Now that we have all the spring cleaning out of the way, why not take advantage of adding some natural tree branches to your bird's cage or play area.
Natural tree branches can provide foot exercise, simulate movement, and provide lots of chewing fun. I leave the bark and even leaves of my weeping willow whenever possible. The birds love peeling off tender new shoots of green from the branches. Stripping every inch of bark off is a fun activity especially for my large parrots.
Try to choose branches with no visible wild bird poop or other stuff. Make sure anything you choose you know for certain has not been sprayed with any kind of pesticide or fertilizer.
Small branches can be washed with soapy water or a mixture of vinegar and water in the shower, tub or a sink, rinsed well, then placed on baking sheet and baked in over at 250 for a couple of hours to kill bugs and germs.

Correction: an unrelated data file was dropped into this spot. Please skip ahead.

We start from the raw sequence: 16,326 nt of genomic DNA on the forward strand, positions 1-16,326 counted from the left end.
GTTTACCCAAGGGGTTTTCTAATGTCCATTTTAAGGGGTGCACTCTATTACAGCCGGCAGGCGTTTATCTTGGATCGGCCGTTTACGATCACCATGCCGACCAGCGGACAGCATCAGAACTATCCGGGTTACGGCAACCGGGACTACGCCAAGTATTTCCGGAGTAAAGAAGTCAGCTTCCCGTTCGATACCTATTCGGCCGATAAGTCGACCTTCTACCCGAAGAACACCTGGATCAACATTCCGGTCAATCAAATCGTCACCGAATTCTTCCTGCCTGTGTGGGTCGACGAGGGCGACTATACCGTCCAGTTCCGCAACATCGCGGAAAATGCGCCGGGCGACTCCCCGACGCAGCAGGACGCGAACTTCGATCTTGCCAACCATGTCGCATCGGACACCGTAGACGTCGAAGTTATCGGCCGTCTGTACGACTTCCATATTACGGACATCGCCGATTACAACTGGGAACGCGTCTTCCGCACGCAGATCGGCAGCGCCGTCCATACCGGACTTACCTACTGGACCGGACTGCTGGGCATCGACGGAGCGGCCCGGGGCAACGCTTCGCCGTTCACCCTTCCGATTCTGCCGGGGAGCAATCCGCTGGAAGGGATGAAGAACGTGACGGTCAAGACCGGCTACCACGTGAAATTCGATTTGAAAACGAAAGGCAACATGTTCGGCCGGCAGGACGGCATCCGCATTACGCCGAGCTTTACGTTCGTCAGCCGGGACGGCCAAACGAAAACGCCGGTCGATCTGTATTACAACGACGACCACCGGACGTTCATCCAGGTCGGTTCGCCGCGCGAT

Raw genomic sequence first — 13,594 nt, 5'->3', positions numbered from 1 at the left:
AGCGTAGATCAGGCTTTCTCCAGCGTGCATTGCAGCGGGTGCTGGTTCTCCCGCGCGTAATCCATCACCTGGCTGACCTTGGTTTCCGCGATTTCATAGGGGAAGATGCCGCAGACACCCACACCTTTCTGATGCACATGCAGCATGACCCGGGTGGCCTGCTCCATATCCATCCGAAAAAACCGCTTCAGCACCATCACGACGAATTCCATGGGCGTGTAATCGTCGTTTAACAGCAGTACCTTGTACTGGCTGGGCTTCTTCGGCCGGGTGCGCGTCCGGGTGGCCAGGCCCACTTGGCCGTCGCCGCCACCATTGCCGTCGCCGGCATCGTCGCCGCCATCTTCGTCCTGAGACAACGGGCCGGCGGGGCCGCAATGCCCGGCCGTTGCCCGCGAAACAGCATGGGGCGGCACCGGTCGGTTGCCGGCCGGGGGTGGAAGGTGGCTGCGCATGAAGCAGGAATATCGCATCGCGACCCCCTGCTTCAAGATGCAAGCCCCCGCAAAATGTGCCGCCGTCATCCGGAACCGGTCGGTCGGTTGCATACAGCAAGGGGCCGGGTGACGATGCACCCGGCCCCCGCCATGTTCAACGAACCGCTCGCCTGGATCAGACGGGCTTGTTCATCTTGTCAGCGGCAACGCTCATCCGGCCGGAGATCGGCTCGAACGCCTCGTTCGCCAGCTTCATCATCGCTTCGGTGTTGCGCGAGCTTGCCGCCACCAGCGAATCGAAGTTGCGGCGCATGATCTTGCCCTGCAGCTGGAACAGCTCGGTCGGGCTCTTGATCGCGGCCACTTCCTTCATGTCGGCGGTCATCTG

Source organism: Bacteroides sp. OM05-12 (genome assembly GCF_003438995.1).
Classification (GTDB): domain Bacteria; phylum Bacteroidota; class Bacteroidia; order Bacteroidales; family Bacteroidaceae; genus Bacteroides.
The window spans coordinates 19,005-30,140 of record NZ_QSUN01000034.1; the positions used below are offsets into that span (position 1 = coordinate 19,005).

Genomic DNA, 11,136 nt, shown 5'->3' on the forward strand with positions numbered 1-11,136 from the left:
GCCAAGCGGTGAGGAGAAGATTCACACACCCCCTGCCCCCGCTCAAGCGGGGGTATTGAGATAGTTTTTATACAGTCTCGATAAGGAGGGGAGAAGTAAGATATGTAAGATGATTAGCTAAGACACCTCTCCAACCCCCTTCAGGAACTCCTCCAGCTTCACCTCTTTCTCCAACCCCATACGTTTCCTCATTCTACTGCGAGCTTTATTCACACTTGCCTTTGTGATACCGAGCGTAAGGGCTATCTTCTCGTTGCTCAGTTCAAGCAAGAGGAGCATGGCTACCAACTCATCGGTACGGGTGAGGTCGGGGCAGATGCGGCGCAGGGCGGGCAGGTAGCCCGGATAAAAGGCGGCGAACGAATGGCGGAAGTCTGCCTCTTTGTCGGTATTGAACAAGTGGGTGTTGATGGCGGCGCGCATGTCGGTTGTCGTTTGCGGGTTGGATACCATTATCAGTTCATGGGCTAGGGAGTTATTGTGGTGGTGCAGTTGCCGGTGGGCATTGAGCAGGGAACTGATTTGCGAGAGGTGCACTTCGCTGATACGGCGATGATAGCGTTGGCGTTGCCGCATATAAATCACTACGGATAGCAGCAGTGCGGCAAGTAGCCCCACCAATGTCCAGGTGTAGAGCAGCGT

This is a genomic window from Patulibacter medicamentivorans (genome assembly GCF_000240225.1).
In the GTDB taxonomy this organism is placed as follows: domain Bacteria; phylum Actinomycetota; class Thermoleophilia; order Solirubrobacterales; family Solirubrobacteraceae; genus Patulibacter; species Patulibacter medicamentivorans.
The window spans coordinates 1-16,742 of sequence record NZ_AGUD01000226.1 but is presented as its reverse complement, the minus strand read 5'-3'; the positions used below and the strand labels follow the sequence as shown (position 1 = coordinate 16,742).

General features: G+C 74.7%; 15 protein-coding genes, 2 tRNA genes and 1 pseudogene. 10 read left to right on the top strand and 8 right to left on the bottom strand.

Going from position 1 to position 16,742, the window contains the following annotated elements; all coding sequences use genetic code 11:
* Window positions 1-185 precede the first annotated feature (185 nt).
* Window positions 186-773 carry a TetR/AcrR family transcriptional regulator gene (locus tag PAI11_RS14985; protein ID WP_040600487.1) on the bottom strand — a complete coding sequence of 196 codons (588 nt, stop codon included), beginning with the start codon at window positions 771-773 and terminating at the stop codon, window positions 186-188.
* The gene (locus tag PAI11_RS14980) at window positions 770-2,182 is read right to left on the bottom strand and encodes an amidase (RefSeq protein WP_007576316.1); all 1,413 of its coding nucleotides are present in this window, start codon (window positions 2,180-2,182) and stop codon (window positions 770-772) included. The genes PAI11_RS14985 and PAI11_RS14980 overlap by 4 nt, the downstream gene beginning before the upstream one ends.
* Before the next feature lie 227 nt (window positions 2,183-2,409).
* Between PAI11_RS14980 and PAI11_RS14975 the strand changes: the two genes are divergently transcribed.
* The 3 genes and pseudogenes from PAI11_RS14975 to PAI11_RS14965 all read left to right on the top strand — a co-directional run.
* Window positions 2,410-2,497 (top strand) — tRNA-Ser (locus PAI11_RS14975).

Larger branches can be washed off outside with a hose or power washer, rinsed well, then laid in a safe location in the sun for a day. The sun is amazing at killing bacteria and mold and can be as effective as bleach without the toxicity.
Branches can be stuck between bars in the cage at any angle that fits. Birds are not particular that their perches be straight or aligned. Birds also don't care if the branch is of the appropriate size. I have watched my hefty male Amazon Ronnie walk along a small branch that actually seemed to give a little under this weight. He treated it as a vine to maneuver across exercising his toes as he gripped. I've watched my smaller conures sit atop a large branch as if it were a resting platform for them.
If the branch is large and heavy, you can insert large screws into the ends that will fit between the bars of the cage. If you are handy with tools or have a helper that is, the ends of the branches can be shaped into slats that will fit better into the cage. If nothing else, pile some branches securely on top of the cage or play area and watch your bird have fun.
Here is a list of a few tree branches that are considered safe to help you get started.
MAPLE (DO NOT USE Red Maple)
**Pine is often listed as a safe tree but beware of any sap as that could be a problem for your bird.